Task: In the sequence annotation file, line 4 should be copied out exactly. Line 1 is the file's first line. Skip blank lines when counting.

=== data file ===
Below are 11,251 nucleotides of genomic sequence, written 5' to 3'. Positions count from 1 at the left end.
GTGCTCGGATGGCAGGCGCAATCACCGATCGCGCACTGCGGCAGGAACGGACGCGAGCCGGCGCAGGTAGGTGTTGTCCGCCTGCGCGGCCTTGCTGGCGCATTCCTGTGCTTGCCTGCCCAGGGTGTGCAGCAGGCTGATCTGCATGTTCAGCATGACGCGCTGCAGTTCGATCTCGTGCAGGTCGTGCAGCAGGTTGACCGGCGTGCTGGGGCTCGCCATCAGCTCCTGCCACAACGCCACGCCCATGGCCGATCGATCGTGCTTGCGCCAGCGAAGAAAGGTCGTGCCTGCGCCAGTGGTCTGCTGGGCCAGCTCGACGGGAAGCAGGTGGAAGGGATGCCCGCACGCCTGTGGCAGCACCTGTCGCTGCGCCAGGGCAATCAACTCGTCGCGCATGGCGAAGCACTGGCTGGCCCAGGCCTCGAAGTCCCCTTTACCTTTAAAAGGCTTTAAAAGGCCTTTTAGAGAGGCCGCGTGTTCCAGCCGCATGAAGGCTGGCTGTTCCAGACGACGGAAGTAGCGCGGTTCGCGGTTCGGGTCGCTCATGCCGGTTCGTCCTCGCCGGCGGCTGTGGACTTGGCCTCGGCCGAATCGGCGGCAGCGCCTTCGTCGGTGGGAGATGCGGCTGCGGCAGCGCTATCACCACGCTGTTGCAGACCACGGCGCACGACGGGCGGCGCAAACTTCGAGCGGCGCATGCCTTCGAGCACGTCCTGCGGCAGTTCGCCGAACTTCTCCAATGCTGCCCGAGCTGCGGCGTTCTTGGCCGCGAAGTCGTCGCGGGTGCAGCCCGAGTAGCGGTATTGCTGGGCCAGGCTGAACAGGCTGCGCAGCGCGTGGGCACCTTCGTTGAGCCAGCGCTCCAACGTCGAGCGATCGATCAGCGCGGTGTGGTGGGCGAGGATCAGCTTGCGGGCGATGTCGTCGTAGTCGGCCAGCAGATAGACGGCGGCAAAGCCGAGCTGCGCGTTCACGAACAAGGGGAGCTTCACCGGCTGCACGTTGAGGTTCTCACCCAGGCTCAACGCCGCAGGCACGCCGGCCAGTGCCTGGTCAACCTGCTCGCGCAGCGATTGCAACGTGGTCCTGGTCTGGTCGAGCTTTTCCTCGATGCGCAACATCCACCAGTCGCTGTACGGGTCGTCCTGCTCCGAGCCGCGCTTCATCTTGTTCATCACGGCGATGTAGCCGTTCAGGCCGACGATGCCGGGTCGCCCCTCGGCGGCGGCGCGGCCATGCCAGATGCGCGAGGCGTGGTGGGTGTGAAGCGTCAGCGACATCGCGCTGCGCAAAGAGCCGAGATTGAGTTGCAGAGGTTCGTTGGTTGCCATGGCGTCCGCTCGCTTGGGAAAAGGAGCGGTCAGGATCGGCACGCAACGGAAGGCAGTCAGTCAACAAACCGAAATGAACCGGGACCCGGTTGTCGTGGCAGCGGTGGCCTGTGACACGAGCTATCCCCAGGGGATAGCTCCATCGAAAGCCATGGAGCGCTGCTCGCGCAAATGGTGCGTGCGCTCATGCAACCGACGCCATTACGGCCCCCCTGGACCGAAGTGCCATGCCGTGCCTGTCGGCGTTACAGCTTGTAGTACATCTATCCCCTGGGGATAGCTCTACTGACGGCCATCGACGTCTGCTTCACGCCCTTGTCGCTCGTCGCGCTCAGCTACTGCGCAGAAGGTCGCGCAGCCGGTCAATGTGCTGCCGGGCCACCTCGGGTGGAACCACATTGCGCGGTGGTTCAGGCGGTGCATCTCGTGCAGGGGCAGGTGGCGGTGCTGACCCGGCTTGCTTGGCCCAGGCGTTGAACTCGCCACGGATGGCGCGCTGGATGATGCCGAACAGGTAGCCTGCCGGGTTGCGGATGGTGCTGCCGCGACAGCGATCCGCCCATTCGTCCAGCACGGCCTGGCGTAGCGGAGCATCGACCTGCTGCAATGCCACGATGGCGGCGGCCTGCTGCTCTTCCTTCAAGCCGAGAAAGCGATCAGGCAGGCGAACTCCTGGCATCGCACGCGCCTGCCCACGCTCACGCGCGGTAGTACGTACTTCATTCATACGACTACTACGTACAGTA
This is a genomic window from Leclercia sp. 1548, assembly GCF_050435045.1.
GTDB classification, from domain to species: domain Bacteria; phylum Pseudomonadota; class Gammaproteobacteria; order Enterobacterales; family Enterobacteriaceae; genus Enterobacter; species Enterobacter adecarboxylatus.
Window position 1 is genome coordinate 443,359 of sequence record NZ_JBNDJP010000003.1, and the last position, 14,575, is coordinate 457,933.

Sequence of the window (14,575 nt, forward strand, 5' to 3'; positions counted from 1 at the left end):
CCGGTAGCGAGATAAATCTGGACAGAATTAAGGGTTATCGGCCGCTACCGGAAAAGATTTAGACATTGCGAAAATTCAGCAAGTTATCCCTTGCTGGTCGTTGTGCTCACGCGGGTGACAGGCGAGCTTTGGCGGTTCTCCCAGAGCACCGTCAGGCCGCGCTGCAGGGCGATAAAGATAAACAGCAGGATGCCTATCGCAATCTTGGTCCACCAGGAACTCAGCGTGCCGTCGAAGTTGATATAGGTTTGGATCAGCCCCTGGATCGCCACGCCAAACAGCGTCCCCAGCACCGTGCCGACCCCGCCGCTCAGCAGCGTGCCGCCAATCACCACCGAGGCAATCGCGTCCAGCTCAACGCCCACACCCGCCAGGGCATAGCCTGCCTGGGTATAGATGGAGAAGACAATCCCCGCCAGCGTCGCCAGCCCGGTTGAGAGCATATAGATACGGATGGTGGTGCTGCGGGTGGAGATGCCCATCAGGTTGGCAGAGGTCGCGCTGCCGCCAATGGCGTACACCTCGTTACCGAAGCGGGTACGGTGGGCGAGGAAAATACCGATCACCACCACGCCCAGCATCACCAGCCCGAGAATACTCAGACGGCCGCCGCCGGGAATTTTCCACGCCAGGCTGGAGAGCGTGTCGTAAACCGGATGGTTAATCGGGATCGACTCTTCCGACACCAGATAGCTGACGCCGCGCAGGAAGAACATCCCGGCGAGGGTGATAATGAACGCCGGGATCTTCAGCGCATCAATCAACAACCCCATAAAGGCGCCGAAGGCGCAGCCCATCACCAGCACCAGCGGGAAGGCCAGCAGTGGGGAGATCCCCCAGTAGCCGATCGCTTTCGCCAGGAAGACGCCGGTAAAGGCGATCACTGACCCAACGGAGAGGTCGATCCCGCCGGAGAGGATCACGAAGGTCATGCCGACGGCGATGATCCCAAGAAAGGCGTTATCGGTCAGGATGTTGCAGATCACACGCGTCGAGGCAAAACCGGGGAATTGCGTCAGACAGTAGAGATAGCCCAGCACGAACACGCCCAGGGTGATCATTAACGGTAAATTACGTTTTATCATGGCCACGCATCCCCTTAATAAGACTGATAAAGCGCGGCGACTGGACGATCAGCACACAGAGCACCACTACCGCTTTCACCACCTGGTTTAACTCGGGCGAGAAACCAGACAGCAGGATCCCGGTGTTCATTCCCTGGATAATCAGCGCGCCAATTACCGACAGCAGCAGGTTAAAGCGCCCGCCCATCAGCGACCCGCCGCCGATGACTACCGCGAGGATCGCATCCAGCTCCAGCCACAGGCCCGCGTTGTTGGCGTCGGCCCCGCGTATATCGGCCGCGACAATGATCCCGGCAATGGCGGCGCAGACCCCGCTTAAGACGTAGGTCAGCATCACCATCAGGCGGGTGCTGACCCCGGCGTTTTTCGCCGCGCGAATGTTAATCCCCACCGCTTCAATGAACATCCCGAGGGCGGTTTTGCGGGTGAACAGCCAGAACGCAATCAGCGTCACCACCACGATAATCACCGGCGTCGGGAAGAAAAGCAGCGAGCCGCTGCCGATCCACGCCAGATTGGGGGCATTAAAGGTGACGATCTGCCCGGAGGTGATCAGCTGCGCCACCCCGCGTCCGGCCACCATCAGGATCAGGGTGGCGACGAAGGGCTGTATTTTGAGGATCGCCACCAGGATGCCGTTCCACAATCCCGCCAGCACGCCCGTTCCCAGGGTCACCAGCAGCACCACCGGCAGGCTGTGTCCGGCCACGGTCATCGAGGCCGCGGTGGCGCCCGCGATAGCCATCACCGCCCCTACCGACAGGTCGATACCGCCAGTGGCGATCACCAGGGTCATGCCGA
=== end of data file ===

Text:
GTDB classification, from domain to species: domain Bacteria; phylum Pseudomonadota; class Gammaproteobacteria; order Enterobacterales; family Enterobacteriaceae; genus Enterobacter; species Enterobacter adecarboxylatus.